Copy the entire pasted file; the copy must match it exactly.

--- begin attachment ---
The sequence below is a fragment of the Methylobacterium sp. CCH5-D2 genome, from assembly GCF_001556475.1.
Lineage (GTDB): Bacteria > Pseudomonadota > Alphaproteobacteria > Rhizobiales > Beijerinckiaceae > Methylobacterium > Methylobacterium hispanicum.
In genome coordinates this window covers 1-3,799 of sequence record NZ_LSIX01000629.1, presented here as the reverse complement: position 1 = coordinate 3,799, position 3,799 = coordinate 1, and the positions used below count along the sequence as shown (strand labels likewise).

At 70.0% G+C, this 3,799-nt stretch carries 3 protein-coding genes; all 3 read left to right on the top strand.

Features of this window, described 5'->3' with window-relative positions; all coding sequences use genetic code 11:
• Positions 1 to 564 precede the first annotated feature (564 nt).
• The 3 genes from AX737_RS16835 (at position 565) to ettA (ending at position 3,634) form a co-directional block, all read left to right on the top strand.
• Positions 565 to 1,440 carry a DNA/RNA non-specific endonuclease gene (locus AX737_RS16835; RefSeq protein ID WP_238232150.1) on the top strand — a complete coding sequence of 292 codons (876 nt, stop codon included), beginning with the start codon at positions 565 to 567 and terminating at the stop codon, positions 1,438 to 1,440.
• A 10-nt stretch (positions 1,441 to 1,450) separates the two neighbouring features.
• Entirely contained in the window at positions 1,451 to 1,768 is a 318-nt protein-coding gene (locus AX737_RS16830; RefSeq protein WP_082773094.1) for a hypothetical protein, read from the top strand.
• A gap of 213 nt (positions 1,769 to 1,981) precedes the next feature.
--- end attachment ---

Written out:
The sequence below is a fragment of the Methylobacterium sp. CCH5-D2 genome, from assembly GCF_001556475.1.
Lineage (GTDB): Bacteria > Pseudomonadota > Alphaproteobacteria > Rhizobiales > Beijerinckiaceae > Methylobacterium > Methylobacterium hispanicum.
In genome coordinates this window covers 1-3,799 of sequence record NZ_LSIX01000629.1, presented here as the reverse complement: position 1 = coordinate 3,799, position 3,799 = coordinate 1, and the positions used below count along the sequence as shown (strand labels likewise).

At 70.0% G+C, this 3,799-nt stretch carries 3 protein-coding genes; all 3 read left to right on the top strand.

Features of this window, described 5'->3' with window-relative positions; all coding sequences use genetic code 11:
• Positions 1 to 564 precede the first annotated feature (564 nt).
• The 3 genes from AX737_RS16835 (at position 565) to ettA (ending at position 3,634) form a co-directional block, all read left to right on the top strand.
• Positions 565 to 1,440 carry a DNA/RNA non-specific endonuclease gene (locus AX737_RS16835; RefSeq protein ID WP_238232150.1) on the top strand — a complete coding sequence of 292 codons (876 nt, stop codon included), beginning with the start codon at positions 565 to 567 and terminating at the stop codon, positions 1,438 to 1,440.
• A 10-nt stretch (positions 1,441 to 1,450) separates the two neighbouring features.
• Entirely contained in the window at positions 1,451 to 1,768 is a 318-nt protein-coding gene (locus AX737_RS16830; RefSeq protein WP_082773094.1) for a hypothetical protein, read from the top strand.
• A gap of 213 nt (positions 1,769 to 1,981) precedes the next feature.